SF Chronicle – Vacant foreclosed homes spawn blight, crime

Robert Klein, CEO of Safeguard Properties, was quoted in an article in the San Francisco Chronicle about vacant properties in high-risk areas.

Vacant foreclosed homes spawn blight, crime

Carolyn Said, Chronicle Staff Writer

Sunday, May 3, 2009

Next door to Jeffrey Cash’s tidy East Oakland bungalow sits a boarded-up foreclosed house that has been vacant for months, attracting locals who shoot dice in the driveway, smoke crack on the porch and dump debris in the yard, he said.

“I call the cops on a regular basis, but it is an ongoing battle,” he said. “It’s a part-time job making sure it doesn’t become more of an eyesore than it already is.”

Last week, someone hurled a brick through Cash’s front window – he thinks in retaliation for his frequent contacts with the police.

His situation is emblematic of a larger problem. The droves of vacant foreclosures nationwide and locally, many of them clustered in low-income areas, act as magnets for crime and create neighborhood blight, according to residents and civic leaders. While cities try to fight back, in many cases the sheer volume is so overwhelming that their efforts are scattershot at best.

“Just about every foreclosed property on my beat has some kind of problem,” said Derek Smitheram, a police officer in East Oakland, which he said has thousands of vacant homes.

On Thursday, a single hour with Smitheram’s partner – both are what Oakland calls “problem-solving officers” – dramatized the extent of foreclosure blight.

Officer Mark Castillo pulled up to a vacant foreclosure near International Boulevard that was surrounded by mounds of garbage. After checking on the house, he went to the backyard and grasped the boards nailed in front of the garage door. The door readily opened, and he recoiled from the stench of urine and filth. Inside, an elderly man huddled on a makeshift bed surrounded by fast-food wrappers, matches and old clothes.

“I know I can’t be here,” the man, Alfonso Granera, 71, told Castillo. He agreed to meet the officer in a couple of hours for a ride to a shelter.

“These places quickly become a breeding ground for all kinds of crime,” Castillo said, pointing out the crawl spaces under the house, which he said criminals use for illegal stashes. “Drug crews run a corner, they use vacant properties to hide drugs and weapons.”

Needle, used condom
At a boarded-up foreclosure a few blocks away, Castillo found a hypodermic needle and used condom in the backyard.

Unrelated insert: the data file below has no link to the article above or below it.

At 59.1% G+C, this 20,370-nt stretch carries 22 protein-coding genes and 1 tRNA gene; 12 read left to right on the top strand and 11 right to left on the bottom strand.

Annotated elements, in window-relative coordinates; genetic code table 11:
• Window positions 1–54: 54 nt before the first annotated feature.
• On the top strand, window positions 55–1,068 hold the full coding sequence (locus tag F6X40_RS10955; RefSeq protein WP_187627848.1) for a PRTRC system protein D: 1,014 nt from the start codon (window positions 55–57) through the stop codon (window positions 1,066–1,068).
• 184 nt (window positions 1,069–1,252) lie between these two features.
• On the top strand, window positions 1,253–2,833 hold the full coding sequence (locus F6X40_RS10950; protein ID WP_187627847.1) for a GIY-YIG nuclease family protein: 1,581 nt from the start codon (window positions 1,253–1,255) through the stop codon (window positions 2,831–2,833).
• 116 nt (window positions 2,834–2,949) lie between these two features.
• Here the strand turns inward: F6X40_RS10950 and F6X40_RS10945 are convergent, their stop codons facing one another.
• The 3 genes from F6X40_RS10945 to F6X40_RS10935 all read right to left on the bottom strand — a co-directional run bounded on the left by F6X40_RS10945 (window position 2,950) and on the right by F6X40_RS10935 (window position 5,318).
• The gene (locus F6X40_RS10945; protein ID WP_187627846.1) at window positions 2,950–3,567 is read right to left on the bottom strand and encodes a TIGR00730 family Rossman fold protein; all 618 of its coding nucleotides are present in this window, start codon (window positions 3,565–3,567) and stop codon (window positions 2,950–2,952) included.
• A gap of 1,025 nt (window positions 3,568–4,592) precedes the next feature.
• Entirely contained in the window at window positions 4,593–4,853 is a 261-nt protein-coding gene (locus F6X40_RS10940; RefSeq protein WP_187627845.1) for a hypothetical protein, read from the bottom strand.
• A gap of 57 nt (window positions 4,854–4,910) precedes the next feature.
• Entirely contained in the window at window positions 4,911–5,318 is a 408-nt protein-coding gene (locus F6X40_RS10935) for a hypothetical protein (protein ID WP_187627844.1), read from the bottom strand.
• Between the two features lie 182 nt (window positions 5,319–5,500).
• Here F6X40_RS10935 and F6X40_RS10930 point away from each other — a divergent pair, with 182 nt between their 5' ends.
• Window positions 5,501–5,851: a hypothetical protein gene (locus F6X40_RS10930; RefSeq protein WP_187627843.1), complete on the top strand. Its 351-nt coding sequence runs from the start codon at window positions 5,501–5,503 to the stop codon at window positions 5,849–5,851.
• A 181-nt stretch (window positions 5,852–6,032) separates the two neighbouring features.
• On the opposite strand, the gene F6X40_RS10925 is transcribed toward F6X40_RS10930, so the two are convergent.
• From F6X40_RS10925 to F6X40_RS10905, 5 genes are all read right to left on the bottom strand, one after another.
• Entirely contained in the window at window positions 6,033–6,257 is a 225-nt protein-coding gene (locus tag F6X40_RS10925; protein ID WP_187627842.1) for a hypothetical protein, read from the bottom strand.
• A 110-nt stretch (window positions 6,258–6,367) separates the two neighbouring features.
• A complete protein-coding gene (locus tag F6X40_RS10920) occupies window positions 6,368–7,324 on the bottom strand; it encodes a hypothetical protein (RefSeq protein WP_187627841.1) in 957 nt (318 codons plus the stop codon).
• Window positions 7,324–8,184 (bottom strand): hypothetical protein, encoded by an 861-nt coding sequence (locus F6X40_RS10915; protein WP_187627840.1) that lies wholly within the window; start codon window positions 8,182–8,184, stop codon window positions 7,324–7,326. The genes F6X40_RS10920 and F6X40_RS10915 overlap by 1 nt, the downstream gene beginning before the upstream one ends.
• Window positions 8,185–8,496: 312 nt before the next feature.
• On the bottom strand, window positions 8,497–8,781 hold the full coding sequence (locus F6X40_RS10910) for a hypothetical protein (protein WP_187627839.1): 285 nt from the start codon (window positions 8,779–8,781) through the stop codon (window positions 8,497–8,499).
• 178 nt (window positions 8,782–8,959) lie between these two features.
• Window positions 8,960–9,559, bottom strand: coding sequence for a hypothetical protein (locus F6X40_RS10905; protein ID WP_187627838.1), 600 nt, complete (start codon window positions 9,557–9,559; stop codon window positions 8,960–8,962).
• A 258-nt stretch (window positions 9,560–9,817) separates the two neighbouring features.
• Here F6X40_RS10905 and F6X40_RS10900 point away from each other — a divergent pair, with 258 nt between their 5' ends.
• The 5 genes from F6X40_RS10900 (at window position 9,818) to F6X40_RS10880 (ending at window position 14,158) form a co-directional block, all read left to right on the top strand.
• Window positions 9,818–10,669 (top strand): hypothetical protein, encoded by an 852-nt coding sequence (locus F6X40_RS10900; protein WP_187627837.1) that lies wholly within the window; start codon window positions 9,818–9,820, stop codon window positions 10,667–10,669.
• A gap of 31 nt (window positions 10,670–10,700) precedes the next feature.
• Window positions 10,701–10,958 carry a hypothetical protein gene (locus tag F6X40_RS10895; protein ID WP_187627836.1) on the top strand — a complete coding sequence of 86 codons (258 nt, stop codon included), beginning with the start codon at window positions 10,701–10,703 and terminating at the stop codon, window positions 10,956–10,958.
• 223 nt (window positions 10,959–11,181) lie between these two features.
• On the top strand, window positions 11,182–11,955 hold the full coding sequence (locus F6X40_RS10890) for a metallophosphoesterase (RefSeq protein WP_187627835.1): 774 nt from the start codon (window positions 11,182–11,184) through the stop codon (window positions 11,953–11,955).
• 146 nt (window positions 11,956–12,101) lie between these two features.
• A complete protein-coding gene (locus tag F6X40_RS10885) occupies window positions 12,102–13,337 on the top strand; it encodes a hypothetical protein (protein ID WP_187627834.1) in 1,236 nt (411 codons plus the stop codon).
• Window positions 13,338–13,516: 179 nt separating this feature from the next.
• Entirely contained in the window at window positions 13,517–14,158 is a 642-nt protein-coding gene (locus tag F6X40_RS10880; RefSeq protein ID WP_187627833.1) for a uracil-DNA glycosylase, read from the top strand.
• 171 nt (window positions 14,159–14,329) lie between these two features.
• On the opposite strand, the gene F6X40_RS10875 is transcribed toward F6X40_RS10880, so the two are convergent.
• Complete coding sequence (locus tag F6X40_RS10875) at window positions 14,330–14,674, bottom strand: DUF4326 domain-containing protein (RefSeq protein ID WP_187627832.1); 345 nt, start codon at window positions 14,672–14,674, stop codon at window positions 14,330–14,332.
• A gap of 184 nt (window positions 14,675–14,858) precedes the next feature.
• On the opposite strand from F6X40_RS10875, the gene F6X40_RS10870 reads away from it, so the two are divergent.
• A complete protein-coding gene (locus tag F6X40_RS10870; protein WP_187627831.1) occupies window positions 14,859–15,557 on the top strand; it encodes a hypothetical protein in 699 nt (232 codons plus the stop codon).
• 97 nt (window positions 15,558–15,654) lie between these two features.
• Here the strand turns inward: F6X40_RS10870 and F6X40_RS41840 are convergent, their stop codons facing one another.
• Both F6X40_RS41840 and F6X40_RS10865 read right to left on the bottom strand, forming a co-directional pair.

“We board this place up at least once a month,” he said. “After a week or two, we get calls from the neighbors; we come out, and it’s been broken into again. We have done more of these than we can count – we clean them up and secure them, then people break in again and trash them. It could even be the same day.”

A study by the nonprofit research Center for Responsible Lending found that a foreclosure lowers the value of nearby homes by an average of about $6,000. The study projects that 2.4 million homes will be taken back by lenders this year, having a spillover effect on another 73 million homes.

At foreclosed properties, “we’ve encountered trespassers, squatters and activities such as drug use and prostitution,” Smitheram said. “There is a lot of gang graffiti and vandalism – stripping the properties of anything of value. Some become a dumping ground for litter. Some are used as a burglary clearinghouse – thieves will burglarize other homes in the neighborhood and store the stolen goods in the vacant foreclosure.”

Cities deal with the vacant foreclosures as best they can.

Many turn to anti-blight ordinances to try to force the banks that own the foreclosures to take care of them – mow the lawns, board up windows and doors – or face stiff fines if they don’t. A California bill enacted in September (SB1137) allows municipalities to charge lenders $1,000 a day for failing to maintain foreclosed properties; some cities already have similar anti-blight provisions in place.

Taking aggressive approach
Some municipalities aggressively try to nip problems in the bud.

Starting April 1, San Jose assigned three code enforcement officers “to focus on proactively identifying vacant, neglected properties and taking actions to make them safe, secure and sanitary,” said Jamie Matthews, division manager for code enforcement in San Jose. Redevelopment funds cover the costs because most San Jose foreclosures are concentrated in areas included in the city’s Strong Neighborhoods Initiative, he said.

Pittsburg marshals staff from several departments to monitor foreclosures, said Marc Grisham, city manager.

“I go out and drive the streets every day,” he said. “Everybody is charged with the task. We tag the vacant property. We do everything to track down who’s currently in control of it. If the banks are unresponsive to our first contact, police officers call them; that usually gets their attention.”

Pittsburg uses “vigorous” fines and liens to recoup its costs. “We just got a check from the county for a couple of hundred thousand dollars for liens,” Grisham said.